Titan, captured during a flyby on April 16, 2005 by the Cassini spacecraft (NASA/JPL/Space Science Institute)
Saturn’s largest moon, Titan, is an extraordinary world. Among the solar system’s more than 150 known moons, Titan is the only one with a substantial atmosphere. That atmosphere is made mostly of nitrogen, like Earth’s, but with a surface pressure 50 percent higher. And Titan is the only place in the solar system besides Earth known to definitely have liquids in the form of rivers, lakes, and seas on its surface, although the liquids are methane and ethane. The largest seas are hundreds of feet deep and hundreds of miles wide.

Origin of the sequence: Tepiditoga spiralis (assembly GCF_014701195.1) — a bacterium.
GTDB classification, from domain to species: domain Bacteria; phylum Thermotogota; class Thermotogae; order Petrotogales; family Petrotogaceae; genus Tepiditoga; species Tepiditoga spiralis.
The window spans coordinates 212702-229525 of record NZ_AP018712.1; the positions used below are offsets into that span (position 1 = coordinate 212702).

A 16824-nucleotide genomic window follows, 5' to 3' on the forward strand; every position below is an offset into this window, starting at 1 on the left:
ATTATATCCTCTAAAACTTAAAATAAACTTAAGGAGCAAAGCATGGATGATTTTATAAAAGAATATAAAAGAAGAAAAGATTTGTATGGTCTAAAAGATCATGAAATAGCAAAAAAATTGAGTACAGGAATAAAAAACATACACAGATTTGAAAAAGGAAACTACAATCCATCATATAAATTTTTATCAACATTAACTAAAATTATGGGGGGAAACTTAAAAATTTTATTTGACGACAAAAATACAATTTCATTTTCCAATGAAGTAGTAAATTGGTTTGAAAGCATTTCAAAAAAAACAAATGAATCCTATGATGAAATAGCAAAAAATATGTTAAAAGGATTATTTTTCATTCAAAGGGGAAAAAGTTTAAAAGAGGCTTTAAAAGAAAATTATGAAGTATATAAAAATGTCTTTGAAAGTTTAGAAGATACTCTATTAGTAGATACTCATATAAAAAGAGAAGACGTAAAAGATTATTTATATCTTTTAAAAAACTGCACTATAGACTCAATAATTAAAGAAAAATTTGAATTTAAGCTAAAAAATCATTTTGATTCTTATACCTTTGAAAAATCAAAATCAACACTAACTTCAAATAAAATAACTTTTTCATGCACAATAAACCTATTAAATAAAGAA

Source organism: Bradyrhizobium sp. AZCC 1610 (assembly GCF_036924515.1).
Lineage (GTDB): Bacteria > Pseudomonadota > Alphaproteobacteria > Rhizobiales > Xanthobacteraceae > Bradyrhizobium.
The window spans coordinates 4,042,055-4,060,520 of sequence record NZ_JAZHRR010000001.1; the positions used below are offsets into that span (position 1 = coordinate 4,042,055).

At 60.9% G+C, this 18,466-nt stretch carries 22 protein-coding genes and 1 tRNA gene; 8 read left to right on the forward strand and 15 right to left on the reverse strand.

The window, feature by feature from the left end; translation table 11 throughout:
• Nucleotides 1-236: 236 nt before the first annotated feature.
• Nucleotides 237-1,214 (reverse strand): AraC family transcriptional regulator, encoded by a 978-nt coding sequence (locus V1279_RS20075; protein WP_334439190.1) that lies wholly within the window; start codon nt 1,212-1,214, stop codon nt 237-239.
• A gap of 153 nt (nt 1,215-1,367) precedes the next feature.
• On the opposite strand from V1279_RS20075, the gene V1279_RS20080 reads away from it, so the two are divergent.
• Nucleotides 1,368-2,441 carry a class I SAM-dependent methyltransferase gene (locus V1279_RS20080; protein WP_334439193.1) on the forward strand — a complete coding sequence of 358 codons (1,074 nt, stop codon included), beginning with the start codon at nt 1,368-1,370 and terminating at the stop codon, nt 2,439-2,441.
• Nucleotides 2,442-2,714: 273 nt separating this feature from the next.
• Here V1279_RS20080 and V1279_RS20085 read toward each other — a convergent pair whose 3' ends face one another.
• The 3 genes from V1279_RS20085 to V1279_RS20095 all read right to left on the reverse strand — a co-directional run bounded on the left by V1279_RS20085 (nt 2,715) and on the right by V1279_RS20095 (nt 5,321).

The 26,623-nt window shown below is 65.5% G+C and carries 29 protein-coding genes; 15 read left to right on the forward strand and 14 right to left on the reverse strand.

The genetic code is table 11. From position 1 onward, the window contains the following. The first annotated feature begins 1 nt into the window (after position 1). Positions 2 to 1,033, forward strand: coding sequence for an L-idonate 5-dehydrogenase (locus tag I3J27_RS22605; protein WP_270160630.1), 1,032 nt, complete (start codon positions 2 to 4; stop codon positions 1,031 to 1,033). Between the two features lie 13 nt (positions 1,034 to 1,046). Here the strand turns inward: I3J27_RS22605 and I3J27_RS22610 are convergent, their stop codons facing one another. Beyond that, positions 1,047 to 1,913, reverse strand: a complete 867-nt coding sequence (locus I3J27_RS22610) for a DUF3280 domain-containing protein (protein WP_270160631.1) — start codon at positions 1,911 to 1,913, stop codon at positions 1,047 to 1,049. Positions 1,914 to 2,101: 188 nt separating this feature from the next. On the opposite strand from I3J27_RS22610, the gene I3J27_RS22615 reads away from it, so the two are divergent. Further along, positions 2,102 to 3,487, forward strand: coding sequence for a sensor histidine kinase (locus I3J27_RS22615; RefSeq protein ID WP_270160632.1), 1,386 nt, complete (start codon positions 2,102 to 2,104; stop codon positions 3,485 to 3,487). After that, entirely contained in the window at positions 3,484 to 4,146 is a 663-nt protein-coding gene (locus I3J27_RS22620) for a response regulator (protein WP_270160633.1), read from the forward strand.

Beneath Titan’s thick crust of water ice is more liquid—an ocean primarily of water rather than methane. With a thick atmosphere and liquid water, Titan could conceivably harbor life that uses different chemistry than on Earth. Sarah Horst, a planetary scientist and associate professor in the earth and planetary sciences department at Johns Hopkins University, delves into the complex chemistry of Titan’s atmosphere and what it means for the potential habitability of the moon.
The Grand Tour of the Solar System series treks to the Sun and the four inner terrestrial planets before traveling outward to the asteroid belt, four Jovian planets, and beyond. At each session, a professional astronomer explores a solar system body, presenting the latest research.
Following the talk and a question-and-answer period, Peter Plavchan, a professor of physics and astronomy at George Mason University, brings that night’s sky right into participants’ living rooms via remote control of the university observatory, weather permitting.
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